Rogers cites September 11, 2001, her initial introduction to LaRouche’s philosophical views, and her love of singing and music, as the key factors in her decision to join LaRouche’s political movement. “The terrorist attacks on September 11th, the coverup of what happened, and the dangerous turn toward a police state, really shocked me politically,” Rogers says.  “Then I got a copy of LaRouche’s book, The Road to Recovery.  In the book, he didn’t just talk about a program for bringing economic progress back.  He began, as he always does, by talking about the fundamental nature of human beings, what distinguishes us from animals, from mere beasts.  We have a divine gift in being the only species capable of changing our environment and discovering and creating whole new environments. Our God given ability to create new technologies and make new basic scientific discoveries, is what makes any economy grow.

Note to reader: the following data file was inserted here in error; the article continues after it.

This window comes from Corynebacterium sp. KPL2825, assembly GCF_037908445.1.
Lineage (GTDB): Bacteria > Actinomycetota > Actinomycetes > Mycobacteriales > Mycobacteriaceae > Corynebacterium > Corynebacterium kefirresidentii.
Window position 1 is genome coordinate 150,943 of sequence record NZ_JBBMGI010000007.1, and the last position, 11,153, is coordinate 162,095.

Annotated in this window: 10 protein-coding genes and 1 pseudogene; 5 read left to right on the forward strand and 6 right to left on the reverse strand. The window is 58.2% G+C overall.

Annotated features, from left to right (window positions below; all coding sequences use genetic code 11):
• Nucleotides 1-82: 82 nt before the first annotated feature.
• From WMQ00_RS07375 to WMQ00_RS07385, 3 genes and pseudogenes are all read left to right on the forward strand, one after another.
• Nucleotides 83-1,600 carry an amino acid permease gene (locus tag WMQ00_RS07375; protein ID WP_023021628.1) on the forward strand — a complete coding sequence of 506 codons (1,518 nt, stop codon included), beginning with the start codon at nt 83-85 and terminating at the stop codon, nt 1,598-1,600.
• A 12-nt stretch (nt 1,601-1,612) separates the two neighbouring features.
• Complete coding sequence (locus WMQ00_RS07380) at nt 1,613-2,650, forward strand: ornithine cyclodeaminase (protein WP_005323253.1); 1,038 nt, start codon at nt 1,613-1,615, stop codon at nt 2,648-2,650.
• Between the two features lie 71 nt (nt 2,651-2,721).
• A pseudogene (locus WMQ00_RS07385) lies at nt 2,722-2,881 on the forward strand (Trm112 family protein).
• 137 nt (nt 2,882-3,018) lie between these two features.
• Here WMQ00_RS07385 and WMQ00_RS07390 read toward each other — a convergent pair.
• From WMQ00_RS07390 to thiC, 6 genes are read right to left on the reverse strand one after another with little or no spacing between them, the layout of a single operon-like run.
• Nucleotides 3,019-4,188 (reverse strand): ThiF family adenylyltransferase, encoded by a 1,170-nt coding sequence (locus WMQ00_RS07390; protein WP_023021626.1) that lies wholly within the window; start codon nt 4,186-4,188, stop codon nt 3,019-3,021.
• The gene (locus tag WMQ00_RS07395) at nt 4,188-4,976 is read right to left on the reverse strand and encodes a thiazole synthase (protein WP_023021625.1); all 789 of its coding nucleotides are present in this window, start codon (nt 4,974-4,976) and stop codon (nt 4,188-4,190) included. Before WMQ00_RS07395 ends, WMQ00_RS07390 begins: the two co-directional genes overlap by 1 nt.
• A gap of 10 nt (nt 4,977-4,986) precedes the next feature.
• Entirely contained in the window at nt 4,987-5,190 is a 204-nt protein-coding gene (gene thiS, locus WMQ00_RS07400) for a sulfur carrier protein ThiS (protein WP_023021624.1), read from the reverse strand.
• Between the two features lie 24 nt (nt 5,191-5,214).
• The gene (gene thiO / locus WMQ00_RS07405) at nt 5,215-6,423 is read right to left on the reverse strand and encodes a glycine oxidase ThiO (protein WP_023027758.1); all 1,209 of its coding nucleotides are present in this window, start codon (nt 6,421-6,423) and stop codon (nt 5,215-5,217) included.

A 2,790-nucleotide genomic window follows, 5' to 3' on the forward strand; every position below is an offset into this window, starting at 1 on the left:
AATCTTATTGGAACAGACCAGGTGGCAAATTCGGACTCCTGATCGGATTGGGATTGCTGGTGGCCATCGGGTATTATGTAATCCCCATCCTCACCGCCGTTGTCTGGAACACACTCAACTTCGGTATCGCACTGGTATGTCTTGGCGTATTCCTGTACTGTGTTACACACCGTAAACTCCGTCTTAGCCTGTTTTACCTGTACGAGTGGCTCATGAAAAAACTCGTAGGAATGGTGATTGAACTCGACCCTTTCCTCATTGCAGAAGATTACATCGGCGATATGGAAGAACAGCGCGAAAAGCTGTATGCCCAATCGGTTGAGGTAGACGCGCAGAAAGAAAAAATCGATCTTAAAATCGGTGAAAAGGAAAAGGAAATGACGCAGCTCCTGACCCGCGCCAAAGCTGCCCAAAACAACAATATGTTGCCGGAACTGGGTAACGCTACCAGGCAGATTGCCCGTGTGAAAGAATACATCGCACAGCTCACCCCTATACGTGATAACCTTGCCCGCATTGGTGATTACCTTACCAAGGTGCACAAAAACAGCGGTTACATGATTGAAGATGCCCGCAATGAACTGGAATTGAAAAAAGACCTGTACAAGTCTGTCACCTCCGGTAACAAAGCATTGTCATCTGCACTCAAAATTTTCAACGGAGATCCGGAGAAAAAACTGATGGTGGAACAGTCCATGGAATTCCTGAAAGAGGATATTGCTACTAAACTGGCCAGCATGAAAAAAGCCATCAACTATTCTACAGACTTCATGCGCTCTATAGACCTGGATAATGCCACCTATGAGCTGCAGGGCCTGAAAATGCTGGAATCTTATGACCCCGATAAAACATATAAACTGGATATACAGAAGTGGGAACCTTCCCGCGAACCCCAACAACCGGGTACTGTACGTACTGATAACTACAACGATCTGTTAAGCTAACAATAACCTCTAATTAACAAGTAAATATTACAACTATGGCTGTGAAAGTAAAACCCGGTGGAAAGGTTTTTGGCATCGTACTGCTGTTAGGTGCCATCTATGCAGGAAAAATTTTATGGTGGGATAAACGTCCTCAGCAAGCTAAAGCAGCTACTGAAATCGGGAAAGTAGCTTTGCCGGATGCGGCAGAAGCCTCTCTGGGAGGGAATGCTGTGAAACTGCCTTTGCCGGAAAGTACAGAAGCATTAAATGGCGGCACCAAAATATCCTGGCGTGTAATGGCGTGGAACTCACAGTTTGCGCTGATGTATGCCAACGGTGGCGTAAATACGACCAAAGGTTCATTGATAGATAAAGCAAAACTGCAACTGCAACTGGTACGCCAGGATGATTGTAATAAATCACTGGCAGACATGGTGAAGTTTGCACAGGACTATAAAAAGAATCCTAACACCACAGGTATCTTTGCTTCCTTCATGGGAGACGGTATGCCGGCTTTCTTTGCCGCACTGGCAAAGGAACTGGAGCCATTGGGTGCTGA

"This productive power of labor, not money, or stock prices, or shareholder values, is what measures an economy. At the same time, I learned about the “American System of political economy,” which was not taught in College. 

"It was invented by Alexander Hamilton, and practiced by Abraham Lincoln, and Franklin Roosevelt, and created the greatest economic power ever known to mankind.  Finally, I also had always been told, starting in college, that my love for singing was not a part of politics. But here I found a movement which said that classical music and poetry, coupled with the human creative gift for making new fundamental scientific discoveries, was the foundation of politics.”